Oil tanker towed to dock after SOS call
Middle East North Africa Financial Network – Amman,Jordan
The ship, which reported engine failure about 200 kilometers from the port, arrived back at the port yesterday, officials told Arab News.

Ill-fated trawler lodged on reef
Northern Advocate – Whangarei,New Zealand
“It’s still too early to determine what the cause of the grounding was, and we’ll be making no further comment on the incident until inquiries are complete

Wednesday, March 5th 2008
Virgin Islands Daily News – U.S. Virgin Islands
The National Park Service expects to complete its investigation into the grounding and coral damage during the next two months, VI National Park chief

Relations of victims of ill-fated passenger boat besiege Yenagoa
Vanguard – Apapa,Lagos,Nigeria
The maritime union leader Comrade Sylvanus Egele confirmed the incident , but said only five bodies have been discovered, that is, two ladies,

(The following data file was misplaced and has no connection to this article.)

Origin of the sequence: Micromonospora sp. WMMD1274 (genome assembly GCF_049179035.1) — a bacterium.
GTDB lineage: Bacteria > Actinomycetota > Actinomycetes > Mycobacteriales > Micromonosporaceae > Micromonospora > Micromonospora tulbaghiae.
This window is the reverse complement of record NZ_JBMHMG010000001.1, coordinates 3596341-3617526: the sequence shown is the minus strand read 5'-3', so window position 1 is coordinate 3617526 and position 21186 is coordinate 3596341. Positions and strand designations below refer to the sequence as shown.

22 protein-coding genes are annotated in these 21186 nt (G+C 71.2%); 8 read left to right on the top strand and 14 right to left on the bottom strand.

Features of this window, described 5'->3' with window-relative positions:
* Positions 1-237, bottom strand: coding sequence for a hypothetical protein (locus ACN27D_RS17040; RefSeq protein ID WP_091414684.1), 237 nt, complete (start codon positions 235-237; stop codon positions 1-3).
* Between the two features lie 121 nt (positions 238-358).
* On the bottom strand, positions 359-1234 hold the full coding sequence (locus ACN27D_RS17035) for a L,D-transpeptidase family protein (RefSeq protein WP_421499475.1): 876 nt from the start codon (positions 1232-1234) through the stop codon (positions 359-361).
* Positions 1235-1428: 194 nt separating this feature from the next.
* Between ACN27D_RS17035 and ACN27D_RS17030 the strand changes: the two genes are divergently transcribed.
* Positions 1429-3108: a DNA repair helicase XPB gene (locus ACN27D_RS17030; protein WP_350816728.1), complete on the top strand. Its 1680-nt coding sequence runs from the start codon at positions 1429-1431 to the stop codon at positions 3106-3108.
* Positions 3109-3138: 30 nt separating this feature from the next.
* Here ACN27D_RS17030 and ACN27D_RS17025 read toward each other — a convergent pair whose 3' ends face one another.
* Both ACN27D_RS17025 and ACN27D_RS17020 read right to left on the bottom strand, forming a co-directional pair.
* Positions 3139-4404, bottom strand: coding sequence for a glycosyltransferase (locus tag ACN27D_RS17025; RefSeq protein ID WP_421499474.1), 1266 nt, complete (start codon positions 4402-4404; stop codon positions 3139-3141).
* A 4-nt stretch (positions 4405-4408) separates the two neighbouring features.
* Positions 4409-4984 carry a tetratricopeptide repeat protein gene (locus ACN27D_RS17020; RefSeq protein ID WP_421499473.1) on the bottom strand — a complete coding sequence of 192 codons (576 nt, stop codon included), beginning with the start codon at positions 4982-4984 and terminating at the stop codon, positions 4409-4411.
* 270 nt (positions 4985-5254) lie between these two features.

Fishing boat saved from sinking off Hawke’s Bay coast
All About Hawke’s Bay – Napier,Hawke’s Bay,New Zealand
The skipper of the Thelma G radioed for assistance just after noon saying the vessel was taking on water. The boat was about 15km south west from Portland

Crane crash terminal still out of action
East Anglian Daily Times – Ipswich,England,UK
Cranes on board then smashed into one of the ship-to-shore cranes at Landguard, which then toppled into the next crane, bringing them both smashing down.

Islands mourn loss of chief